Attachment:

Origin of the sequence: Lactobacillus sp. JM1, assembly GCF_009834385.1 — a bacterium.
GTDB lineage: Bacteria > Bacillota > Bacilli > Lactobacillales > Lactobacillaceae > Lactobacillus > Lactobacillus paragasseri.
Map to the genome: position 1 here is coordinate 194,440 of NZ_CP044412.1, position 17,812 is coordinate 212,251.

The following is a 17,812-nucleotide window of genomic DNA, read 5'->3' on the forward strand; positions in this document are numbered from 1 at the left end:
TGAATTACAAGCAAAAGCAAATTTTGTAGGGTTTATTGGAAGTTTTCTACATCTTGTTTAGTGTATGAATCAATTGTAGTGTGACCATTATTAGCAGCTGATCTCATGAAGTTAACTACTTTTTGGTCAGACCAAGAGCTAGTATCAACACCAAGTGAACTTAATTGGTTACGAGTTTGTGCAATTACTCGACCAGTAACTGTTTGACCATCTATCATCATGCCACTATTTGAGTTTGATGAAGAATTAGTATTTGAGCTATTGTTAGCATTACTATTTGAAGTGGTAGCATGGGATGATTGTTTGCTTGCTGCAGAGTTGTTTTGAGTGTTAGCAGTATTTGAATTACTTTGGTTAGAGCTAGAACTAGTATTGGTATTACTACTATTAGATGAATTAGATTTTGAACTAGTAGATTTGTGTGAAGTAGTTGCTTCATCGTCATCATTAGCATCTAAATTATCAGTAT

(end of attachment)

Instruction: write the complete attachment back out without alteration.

Origin of the sequence: Lactobacillus sp. JM1, assembly GCF_009834385.1 — a bacterium.
GTDB lineage: Bacteria > Bacillota > Bacilli > Lactobacillales > Lactobacillaceae > Lactobacillus > Lactobacillus paragasseri.
Map to the genome: position 1 here is coordinate 194,440 of NZ_CP044412.1, position 17,812 is coordinate 212,251.

The following is a 17,812-nucleotide window of genomic DNA, read 5'->3' on the forward strand; positions in this document are numbered from 1 at the left end:
TGAATTACAAGCAAAAGCAAATTTTGTAGGGTTTATTGGAAGTTTTCTACATCTTGTTTAGTGTATGAATCAATTGTAGTGTGACCATTATTAGCAGCTGATCTCATGAAGTTAACTACTTTTTGGTCAGACCAAGAGCTAGTATCAACACCAAGTGAACTTAATTGGTTACGAGTTTGTGCAATTACTCGACCAGTAACTGTTTGACCATCTATCATCATGCCACTATTTGAGTTTGATGAAGAATTAGTATTTGAGCTATTGTTAGCATTACTATTTGAAGTGGTAGCATGGGATGATTGTTTGCTTGCTGCAGAGTTGTTTTGAGTGTTAGCAGTATTTGAATTACTTTGGTTAGAGCTAGAACTAGTATTGGTATTACTACTATTAGATGAATTAGATTTTGAACTAGTAGATTTGTGTGAAGTAGTTGCTTCATCGTCATCATTAGCATCTAAATTATCAGTAT